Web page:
Watering eyes

Watering eyes are common and often get better on their own.

You may need treatment if it affects your daily activities.

Causes of watering eyes

It's normal for your eyes to water in smoky environments or if you're outside in the cold or wind.

Your eyes can also water because of an eye injury or something in your eye, such as an eyelash or a piece of grit.

Sometimes the cause of watering eyes can be a condition such as:

  • an allergy
  • an infection, such as conjunctivitis
  • blocked tear ducts (small tubes that tears drain into)
  • ectropion - your eyelid drooping away from the eye
  • entropion - your eyelid turning inwards
  • dry eye syndrome – this can cause your eyes to produce too many tears

Babies often have watering eyes because their tear ducts are small. It usually gets better by the time they're 1 year old.

When to see a pharmacist

You can ask a pharmacist:

  • what you can do to treat it yourself – such as cleaning and protecting your eyes
  • for advice on eye cleaning solutions, eyedrops or allergy medicines
  • if you need to see an optician or GP

When to contact your GP

Talk to your GP if:

  • your eyes keep watering and it's stopping you from doing everyday activities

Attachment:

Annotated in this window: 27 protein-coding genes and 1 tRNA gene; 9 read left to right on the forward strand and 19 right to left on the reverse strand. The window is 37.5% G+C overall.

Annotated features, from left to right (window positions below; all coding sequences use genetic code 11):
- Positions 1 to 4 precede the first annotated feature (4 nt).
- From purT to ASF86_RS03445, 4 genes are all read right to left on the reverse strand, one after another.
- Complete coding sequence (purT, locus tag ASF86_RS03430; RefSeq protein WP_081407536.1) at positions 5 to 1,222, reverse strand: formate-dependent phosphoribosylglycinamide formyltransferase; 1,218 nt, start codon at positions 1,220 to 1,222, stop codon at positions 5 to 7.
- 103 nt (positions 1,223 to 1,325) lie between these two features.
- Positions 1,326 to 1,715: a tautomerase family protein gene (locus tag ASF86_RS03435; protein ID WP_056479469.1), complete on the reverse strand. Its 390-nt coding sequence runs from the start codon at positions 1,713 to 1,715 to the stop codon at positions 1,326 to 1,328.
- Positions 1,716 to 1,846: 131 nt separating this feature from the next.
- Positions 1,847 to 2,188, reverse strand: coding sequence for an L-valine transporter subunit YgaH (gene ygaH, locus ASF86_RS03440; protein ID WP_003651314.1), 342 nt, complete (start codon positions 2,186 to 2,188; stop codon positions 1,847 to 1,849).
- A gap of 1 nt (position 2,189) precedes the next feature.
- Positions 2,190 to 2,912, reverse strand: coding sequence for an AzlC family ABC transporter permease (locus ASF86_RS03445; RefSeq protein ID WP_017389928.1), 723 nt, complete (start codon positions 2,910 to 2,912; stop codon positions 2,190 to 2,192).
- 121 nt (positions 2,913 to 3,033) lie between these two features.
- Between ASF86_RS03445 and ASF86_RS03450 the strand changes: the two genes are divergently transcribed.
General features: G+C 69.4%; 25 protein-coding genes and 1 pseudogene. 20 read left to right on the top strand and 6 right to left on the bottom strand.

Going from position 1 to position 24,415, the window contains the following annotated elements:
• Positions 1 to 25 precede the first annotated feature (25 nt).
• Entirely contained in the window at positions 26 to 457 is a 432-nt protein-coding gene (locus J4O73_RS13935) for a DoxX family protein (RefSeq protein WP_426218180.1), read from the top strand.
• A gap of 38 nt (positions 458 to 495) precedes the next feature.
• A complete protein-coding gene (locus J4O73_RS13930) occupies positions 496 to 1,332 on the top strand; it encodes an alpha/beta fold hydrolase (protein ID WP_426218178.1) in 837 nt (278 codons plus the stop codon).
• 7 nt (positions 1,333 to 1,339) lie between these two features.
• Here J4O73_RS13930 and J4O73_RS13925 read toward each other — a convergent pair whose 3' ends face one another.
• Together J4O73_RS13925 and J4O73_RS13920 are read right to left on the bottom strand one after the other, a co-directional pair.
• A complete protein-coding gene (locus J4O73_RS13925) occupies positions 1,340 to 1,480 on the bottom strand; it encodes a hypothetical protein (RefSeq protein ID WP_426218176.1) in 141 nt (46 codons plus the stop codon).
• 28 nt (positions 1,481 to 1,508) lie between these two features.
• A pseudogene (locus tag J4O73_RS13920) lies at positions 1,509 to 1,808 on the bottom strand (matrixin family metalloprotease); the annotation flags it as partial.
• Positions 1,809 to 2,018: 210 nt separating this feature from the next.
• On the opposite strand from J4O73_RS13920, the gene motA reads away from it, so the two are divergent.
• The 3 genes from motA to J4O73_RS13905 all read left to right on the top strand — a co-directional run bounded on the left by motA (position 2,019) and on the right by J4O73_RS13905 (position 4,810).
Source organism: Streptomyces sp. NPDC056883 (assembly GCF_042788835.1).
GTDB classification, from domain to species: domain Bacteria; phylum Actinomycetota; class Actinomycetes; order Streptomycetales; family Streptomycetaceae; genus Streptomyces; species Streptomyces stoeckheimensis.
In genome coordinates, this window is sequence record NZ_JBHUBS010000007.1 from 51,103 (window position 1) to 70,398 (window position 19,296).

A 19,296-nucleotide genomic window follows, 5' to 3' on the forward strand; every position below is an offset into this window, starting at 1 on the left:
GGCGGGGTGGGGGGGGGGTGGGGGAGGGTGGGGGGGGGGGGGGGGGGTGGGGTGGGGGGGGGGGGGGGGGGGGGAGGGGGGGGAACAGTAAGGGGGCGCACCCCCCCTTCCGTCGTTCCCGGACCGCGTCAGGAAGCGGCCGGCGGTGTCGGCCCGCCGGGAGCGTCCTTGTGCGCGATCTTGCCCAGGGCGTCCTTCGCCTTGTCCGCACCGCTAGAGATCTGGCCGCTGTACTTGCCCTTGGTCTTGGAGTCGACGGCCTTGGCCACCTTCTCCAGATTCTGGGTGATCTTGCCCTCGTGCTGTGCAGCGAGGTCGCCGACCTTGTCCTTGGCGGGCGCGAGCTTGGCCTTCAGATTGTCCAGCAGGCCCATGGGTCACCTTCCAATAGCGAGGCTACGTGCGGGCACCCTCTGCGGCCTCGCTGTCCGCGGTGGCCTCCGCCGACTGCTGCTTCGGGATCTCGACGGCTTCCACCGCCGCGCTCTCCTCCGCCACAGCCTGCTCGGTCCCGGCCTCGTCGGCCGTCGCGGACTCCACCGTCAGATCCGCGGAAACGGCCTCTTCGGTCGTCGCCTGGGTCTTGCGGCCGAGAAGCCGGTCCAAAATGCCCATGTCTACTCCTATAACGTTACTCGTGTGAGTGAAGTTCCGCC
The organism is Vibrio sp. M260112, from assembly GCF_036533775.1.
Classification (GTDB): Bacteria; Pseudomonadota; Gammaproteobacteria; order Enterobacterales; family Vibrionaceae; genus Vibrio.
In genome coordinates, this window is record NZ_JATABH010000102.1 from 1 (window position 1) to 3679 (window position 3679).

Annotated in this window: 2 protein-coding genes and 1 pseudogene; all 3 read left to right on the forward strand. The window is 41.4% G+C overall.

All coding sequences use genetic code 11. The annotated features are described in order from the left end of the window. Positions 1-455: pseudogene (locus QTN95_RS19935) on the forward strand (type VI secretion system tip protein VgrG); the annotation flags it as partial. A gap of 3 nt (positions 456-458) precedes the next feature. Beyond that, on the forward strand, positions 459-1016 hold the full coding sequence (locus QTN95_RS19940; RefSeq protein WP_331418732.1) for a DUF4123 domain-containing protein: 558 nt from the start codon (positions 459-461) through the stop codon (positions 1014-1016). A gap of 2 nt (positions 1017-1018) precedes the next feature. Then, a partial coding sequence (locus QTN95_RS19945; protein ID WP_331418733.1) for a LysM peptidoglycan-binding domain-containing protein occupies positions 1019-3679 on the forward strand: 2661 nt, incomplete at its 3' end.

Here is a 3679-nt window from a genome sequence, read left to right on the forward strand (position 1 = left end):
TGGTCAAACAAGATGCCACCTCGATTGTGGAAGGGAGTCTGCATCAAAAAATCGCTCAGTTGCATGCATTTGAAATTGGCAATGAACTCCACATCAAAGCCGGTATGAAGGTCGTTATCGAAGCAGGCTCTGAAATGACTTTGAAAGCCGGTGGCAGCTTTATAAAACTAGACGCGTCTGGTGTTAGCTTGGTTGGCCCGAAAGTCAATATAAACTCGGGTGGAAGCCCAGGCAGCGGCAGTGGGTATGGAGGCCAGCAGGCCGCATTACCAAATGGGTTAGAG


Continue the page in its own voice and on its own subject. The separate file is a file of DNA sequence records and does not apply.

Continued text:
• you have any changes to your vision, such as loss of vision
  • your eyelid is turning inwards or drooping away from your eye
  • you have any lumps or swellings around your eyes
  • your eyes are very sore or painful
  • your baby's eyes are sore, red or very watery

If your GP cannot find the cause of your watering eyes, they may refer you to an ophthalmologist (eye specialist) for tests.

Treating watering eyes

You may not need treatment if the watering is not causing problems.

If you need treatment, it will depend on the cause of your watering eyes.

For example:

  • eyedrops can help if your eyes are dry or infected
  • medicines can help if you have an allergy
  • anything in your eye, like a piece of grit, can be removed
  • a small operation may be needed if you have a problem with your eyelids or you have blocked tear ducts


Content supplied by the NHS and adapted for Ireland by the HSE

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This project has received funding from the Government of Ireland’s Sláintecare Integration Fund 2019 under Grant Agreement Number 123.

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